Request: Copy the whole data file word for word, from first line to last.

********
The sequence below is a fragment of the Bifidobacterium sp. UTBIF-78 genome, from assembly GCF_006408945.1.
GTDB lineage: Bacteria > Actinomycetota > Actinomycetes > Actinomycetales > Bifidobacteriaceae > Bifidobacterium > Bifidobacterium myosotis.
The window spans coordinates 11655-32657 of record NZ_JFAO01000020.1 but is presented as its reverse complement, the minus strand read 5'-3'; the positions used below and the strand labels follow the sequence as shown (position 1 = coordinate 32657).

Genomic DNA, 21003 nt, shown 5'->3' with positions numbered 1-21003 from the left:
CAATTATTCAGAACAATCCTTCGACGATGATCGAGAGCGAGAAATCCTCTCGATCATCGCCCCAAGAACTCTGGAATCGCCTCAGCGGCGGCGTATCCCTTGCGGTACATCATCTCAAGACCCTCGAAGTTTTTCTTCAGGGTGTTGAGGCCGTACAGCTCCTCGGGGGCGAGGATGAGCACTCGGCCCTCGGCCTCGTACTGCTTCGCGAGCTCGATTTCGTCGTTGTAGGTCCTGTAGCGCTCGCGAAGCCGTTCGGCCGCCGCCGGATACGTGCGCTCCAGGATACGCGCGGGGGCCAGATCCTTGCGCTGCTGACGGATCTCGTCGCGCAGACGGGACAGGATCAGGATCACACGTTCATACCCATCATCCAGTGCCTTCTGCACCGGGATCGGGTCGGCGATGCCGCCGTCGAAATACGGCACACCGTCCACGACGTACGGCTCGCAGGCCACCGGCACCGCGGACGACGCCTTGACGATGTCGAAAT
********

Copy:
The sequence below is a fragment of the Bifidobacterium sp. UTBIF-78 genome, from assembly GCF_006408945.1.
GTDB lineage: Bacteria > Actinomycetota > Actinomycetes > Actinomycetales > Bifidobacteriaceae > Bifidobacterium > Bifidobacterium myosotis.
The window spans coordinates 11655-32657 of record NZ_JFAO01000020.1 but is presented as its reverse complement, the minus strand read 5'-3'; the positions used below and the strand labels follow the sequence as shown (position 1 = coordinate 32657).

Genomic DNA, 21003 nt, shown 5'->3' with positions numbered 1-21003 from the left:
CAATTATTCAGAACAATCCTTCGACGATGATCGAGAGCGAGAAATCCTCTCGATCATCGCCCCAAGAACTCTGGAATCGCCTCAGCGGCGGCGTATCCCTTGCGGTACATCATCTCAAGACCCTCGAAGTTTTTCTTCAGGGTGTTGAGGCCGTACAGCTCCTCGGGGGCGAGGATGAGCACTCGGCCCTCGGCCTCGTACTGCTTCGCGAGCTCGATTTCGTCGTTGTAGGTCCTGTAGCGCTCGCGAAGCCGTTCGGCCGCCGCCGGATACGTGCGCTCCAGGATACGCGCGGGGGCCAGATCCTTGCGCTGCTGACGGATCTCGTCGCGCAGACGGGACAGGATCAGGATCACACGTTCATACCCATCATCCAGTGCCTTCTGCACCGGGATCGGGTCGGCGATGCCGCCGTCGAAATACGGCACACCGTCCACGACGTACGGCTCGCAGGCCACCGGCACCGCGGACGACGCCTTGACGATGTCGAAAT